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    1. Woah, this is a dope snapshot. The tension is palpable. I want to know more about this. And not just the sexy underpants part. ;)

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    2. My goodness, my goodness. I want more. Was it an accidental delivery to the wrong address? An old paramour? a NEW paramour? This is good stuff...

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    3. Ouch. And yes, I want to know more, too. :D

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  9. Four--year-old hands had trouble with the shovel, even the small one. But he wanted to do it himself. Didn't want mom's help. The rain yesterday made the dirt easier to dig, but he didn't know that, had nothing to compare it to.

    His tears, falling on the dirt may have softened it up a little, too, but he pretended they weren't there. Didn't look anywhere but at the hole he was digging.

    When he thought it was deep enough, he went into the house, and when he came out, he had his mother and a small box. His mother was crying, too. The boy put the box gently in the hole, and stood.

    "Ashes to ashes, sawdust to sawdust, we commit our friend Homer to a journey through the stars."

    And his mother knew then, that he would grow up to be a preacher; a preacher of love.

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    1. This is such a tender piece. A scene that has played out a million times in a million different ways. I like this way a lot.

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    2. The little details make this. So touching.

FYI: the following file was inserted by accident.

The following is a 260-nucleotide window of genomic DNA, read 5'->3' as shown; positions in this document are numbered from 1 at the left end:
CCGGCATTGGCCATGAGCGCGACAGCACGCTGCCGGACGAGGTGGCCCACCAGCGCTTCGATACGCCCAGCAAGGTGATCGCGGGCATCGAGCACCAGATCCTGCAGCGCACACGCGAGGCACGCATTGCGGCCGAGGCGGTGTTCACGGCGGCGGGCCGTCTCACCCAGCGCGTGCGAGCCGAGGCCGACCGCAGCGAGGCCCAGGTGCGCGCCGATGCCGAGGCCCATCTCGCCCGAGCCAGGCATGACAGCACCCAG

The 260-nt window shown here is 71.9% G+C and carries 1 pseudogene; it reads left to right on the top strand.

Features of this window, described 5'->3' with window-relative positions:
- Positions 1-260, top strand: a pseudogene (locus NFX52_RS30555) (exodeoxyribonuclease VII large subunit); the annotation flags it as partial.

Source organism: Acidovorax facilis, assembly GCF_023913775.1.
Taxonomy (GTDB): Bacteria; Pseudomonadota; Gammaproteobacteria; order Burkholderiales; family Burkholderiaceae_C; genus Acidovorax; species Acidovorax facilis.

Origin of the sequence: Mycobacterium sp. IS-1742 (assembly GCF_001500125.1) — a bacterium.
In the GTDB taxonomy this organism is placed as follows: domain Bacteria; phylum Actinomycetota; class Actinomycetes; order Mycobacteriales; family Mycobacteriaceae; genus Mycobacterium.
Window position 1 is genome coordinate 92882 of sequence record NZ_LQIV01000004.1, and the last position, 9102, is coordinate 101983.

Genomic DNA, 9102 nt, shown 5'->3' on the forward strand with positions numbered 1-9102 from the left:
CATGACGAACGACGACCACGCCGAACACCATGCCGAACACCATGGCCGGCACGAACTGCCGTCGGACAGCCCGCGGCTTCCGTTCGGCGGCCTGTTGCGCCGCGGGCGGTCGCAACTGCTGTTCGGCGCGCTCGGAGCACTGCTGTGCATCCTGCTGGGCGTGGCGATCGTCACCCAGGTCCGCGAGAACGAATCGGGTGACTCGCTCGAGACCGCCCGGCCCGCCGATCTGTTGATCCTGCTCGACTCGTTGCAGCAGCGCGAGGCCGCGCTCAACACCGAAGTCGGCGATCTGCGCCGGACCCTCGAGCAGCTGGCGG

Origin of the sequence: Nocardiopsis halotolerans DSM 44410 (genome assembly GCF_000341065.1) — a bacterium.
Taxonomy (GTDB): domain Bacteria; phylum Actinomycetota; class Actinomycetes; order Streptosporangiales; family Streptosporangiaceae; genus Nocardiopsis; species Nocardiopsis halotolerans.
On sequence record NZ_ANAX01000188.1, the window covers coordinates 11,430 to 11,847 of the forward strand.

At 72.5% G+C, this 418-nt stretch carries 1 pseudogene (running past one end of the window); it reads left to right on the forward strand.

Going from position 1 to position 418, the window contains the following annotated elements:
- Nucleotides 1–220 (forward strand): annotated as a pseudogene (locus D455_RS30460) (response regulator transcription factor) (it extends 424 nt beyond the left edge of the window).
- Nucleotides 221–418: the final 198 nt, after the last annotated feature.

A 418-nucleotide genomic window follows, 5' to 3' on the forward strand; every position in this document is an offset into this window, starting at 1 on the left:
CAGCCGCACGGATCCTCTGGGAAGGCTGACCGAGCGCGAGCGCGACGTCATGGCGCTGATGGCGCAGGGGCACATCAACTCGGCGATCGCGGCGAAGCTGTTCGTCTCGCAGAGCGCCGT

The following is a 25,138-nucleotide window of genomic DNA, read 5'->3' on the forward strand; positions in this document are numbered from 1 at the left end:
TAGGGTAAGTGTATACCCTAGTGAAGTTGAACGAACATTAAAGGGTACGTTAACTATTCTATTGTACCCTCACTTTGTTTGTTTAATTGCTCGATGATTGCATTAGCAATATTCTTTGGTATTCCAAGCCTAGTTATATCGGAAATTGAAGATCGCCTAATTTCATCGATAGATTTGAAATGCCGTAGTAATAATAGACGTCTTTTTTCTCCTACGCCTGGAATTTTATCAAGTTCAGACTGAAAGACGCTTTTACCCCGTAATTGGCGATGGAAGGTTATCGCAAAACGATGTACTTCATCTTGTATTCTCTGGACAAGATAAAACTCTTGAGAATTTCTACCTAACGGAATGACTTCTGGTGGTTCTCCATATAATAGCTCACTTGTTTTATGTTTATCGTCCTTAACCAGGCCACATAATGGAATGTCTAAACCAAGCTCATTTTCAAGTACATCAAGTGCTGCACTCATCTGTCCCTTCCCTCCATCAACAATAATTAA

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    3. Thanks... the kid grew up and was drummed out of his church for teaching all that love shit....

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  10. Red bulbs line the room - college bullshit. The room is full of lights and construction signs and empty beer cans and small, orange bibles. He is staring vacantly at the halos around the lights. His nose is full of the smell of her. His mind is mired in a benevolent confusion. The beer is wearing off.

    He wonders what will happen when she wakes up. He imagines the look of shock on her face ... isn't that he guy from my Chem class? She'll make some excuse and he'll smile and shrug. After she leaves? Who knows.

    She wakes slowly, stretches. He pretends to be asleep.

    "You're not asleep."

    He opens one eye.

    "No."

    "Good."

    Her kiss is soft and gentle, the red lights and knick knacks disappear as he dives into the dark redemption of her lips.

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    1. Benevolent confusion to dark redemption. Love that.

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    2. What Laurie said... damned fine writing.